By Shawn Vestal The Spokesman-Review
SPOKANE — Raises have been scarce and budget cuts common at colleges dealing with the fallout from the worst state budget in memory.
But between January 2007 and January 2009, the largest paychecks at Washington State University got quite a bit larger. In that period, the money spent at the very top of the pay scale rose by nearly 23 percent, more than three times the typical salary increase at WSU and well above inflation and average wage increases nationally.
If you omit the salary increase granted when President Elson Floyd was hired in 2007, the rise was 18 percent among the top salaries. The top tier of salaries at Eastern Washington University, meanwhile, grew by 11 percent. At the Community Colleges of Spokane, it was 7 percent, in line with the average state-funded pay raise.
Meanwhile, students saw their tuition bills shoot up — at WSU, tuition rose 14 percent from 2007 to 2009. It rose another 14 percent this year, and will go up by that amount again next year. Lawmakers are starting to work on another brutal budget now, and the smart money is on more tuition hikes.
Comparing top salaries at colleges over a two-year period is difficult. People are promoted; administrative jobs are combined or eliminated; new people are hired and others leave. Further, state salary databases, while available to the public, are difficult to decipher and sort for the purposes of comparison.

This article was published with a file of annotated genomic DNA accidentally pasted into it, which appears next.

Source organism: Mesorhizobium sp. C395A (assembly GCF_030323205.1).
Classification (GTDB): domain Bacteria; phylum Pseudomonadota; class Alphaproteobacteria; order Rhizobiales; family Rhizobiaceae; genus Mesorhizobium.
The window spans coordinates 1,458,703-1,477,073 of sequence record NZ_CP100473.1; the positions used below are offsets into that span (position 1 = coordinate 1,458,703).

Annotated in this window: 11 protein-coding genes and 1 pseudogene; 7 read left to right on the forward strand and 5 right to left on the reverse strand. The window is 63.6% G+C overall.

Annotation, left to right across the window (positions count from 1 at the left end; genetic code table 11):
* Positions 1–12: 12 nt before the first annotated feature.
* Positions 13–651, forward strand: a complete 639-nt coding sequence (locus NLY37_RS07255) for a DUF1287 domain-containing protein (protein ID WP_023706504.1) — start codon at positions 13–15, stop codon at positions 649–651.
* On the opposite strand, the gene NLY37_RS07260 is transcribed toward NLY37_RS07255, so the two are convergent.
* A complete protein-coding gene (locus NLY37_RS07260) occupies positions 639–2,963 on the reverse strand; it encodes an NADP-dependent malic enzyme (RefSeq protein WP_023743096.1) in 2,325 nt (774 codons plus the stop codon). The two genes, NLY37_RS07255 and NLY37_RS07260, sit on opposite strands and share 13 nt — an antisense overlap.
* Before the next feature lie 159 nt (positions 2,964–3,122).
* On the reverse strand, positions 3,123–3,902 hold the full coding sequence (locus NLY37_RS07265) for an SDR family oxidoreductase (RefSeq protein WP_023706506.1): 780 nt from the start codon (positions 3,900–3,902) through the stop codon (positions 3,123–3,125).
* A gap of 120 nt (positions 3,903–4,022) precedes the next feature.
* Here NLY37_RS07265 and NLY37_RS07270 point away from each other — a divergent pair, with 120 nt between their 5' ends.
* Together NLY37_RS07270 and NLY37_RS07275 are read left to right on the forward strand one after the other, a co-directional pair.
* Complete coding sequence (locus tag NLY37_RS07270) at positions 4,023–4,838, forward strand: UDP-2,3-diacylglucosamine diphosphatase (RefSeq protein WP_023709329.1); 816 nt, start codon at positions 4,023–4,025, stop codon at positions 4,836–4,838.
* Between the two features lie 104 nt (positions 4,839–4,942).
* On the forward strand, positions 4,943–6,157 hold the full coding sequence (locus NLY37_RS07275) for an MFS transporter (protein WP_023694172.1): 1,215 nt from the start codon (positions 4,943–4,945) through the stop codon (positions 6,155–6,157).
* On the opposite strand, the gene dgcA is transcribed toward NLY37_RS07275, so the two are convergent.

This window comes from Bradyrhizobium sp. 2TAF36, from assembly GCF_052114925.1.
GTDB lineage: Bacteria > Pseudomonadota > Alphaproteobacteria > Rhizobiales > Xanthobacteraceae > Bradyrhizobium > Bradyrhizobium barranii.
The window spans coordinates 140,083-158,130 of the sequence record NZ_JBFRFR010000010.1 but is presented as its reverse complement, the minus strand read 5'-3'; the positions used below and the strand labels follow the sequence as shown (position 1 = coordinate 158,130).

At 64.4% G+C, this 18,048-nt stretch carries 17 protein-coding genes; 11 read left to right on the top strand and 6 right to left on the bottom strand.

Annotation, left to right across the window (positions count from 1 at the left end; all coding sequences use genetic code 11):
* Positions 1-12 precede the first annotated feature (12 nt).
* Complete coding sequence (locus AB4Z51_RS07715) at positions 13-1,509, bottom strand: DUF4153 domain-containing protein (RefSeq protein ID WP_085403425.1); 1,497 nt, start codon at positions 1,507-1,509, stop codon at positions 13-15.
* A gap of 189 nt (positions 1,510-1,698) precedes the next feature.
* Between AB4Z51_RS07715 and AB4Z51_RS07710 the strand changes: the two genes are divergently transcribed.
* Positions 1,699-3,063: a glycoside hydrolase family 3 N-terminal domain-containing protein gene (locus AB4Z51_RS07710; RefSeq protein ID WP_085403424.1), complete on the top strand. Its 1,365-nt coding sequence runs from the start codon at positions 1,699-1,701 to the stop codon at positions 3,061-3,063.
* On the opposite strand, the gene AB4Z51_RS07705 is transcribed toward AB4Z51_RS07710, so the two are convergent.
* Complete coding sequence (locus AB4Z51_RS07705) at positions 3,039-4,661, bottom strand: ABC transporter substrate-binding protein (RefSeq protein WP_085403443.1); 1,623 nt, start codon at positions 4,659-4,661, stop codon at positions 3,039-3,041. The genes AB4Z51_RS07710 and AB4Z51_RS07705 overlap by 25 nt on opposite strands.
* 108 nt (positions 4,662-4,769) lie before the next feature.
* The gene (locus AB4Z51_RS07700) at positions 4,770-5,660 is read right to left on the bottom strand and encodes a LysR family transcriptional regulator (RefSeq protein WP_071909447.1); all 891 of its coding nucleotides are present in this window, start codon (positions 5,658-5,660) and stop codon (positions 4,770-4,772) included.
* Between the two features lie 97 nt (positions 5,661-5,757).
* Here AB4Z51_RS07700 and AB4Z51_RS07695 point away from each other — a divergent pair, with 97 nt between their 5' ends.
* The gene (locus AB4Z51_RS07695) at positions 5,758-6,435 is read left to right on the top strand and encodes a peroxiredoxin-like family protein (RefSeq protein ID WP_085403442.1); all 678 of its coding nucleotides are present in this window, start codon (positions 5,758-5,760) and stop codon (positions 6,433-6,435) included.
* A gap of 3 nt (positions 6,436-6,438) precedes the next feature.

The Spokesman-Review analyzed state budget data to identify the top 20 positions from 2007 and 2009, taken as a total expense, and compared the change.
In 2007, some $4.4 million was directed to the top 20 salaries at WSU. In 2009, that figure was more than $5.4 million — not including nearly half a million paid to former football coach Bill Doba under his contract.
The raises came before the state’s budget collapse, when funding was at robust levels. This year, with budget cuts of more than 10 percent, top WSU administrators chose to give back 5 percent of their pay, which helped preserve some jobs, said Tim Pavish, vice president of university relations. Floyd was scheduled for a 21 percent raise, but he gave back $100,000.
Pavish said the university pays its administrators comparably with other schools of its size and has taken steps in recent years to combine some administrative positions, which accounts for some of the increases for administrators whose duties expanded. In most cases, the raises were to recruit or keep top people, WSU said.
“The salaries did go up at a higher level than the 7 percent that was allocated by the state” for 2007-08, he said. “But there are a lot of other factors that were included in making the decisions about what people were being paid.”